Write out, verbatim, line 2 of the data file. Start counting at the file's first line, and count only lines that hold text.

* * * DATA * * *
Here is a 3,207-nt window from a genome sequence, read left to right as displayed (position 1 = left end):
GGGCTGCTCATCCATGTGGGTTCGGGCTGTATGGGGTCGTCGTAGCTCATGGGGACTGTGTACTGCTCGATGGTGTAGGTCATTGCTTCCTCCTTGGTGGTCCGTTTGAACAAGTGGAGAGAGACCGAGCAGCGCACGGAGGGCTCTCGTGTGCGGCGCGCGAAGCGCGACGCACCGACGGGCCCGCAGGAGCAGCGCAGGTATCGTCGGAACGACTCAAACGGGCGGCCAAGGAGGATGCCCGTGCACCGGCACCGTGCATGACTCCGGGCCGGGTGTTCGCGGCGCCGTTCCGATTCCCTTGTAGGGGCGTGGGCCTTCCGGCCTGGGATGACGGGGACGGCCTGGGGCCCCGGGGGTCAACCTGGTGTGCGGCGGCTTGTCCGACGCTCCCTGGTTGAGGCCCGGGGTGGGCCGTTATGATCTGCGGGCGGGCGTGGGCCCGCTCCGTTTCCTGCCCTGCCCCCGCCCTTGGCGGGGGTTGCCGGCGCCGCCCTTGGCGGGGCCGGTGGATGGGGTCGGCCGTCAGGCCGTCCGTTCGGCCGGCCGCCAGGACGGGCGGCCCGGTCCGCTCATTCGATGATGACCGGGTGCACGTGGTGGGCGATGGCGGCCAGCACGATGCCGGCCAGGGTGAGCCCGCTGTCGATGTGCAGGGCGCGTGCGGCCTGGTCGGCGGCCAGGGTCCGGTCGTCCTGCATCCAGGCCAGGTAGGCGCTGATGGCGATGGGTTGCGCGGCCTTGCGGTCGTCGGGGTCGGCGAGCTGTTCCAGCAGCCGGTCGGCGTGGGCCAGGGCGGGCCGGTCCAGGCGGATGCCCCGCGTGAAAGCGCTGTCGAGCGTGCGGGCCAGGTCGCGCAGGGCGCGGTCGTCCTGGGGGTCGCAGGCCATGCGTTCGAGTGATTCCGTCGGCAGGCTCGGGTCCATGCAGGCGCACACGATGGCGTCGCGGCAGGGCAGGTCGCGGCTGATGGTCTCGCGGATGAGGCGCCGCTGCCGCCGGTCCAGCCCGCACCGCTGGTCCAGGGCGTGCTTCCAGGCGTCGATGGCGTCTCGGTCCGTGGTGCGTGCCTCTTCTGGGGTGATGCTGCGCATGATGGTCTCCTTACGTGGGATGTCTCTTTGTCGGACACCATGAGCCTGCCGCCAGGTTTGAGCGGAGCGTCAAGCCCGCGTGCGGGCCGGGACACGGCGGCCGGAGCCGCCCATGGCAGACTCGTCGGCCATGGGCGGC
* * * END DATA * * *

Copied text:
GGGCTGCTCATCCATGTGGGTTCGGGCTGTATGGGGTCGTCGTAGCTCATGGGGACTGTGTACTGCTCGATGGTGTAGGTCATTGCTTCCTCCTTGGTGGTCCGTTTGAACAAGTGGAGAGAGACCGAGCAGCGCACGGAGGGCTCTCGTGTGCGGCGCGCGAAGCGCGACGCACCGACGGGCCCGCAGGAGCAGCGCAGGTATCGTCGGAACGACTCAAACGGGCGGCCAAGGAGGATGCCCGTGCACCGGCACCGTGCATGACTCCGGGCCGGGTGTTCGCGGCGCCGTTCCGATTCCCTTGTAGGGGCGTGGGCCTTCCGGCCTGGGATGACGGGGACGGCCTGGGGCCCCGGGGGTCAACCTGGTGTGCGGCGGCTTGTCCGACGCTCCCTGGTTGAGGCCCGGGGTGGGCCGTTATGATCTGCGGGCGGGCGTGGGCCCGCTCCGTTTCCTGCCCTGCCCCCGCCCTTGGCGGGGGTTGCCGGCGCCGCCCTTGGCGGGGCCGGTGGATGGGGTCGGCCGTCAGGCCGTCCGTTCGGCCGGCCGCCAGGACGGGCGGCCCGGTCCGCTCATTCGATGATGACCGGGTGCACGTGGTGGGCGATGGCGGCCAGCACGATGCCGGCCAGGGTGAGCCCGCTGTCGATGTGCAGGGCGCGTGCGGCCTGGTCGGCGGCCAGGGTCCGGTCGTCCTGCATCCAGGCCAGGTAGGCGCTGATGGCGATGGGTTGCGCGGCCTTGCGGTCGTCGGGGTCGGCGAGCTGTTCCAGCAGCCGGTCGGCGTGGGCCAGGGCGGGCCGGTCCAGGCGGATGCCCCGCGTGAAAGCGCTGTCGAGCGTGCGGGCCAGGTCGCGCAGGGCGCGGTCGTCCTGGGGGTCGCAGGCCATGCGTTCGAGTGATTCCGTCGGCAGGCTCGGGTCCATGCAGGCGCACACGATGGCGTCGCGGCAGGGCAGGTCGCGGCTGATGGTCTCGCGGATGAGGCGCCGCTGCCGCCGGTCCAGCCCGCACCGCTGGTCCAGGGCGTGCTTCCAGGCGTCGATGGCGTCTCGGTCCGTGGTGCGTGCCTCTTCTGGGGTGATGCTGCGCATGATGGTCTCCTTACGTGGGATGTCTCTTTGTCGGACACCATGAGCCTGCCGCCAGGTTTGAGCGGAGCGTCAAGCCCGCGTGCGGGCCGGGACACGGCGGCCGGAGCCGCCCATGGCAGACTCGTCGGCCATGGGCGGC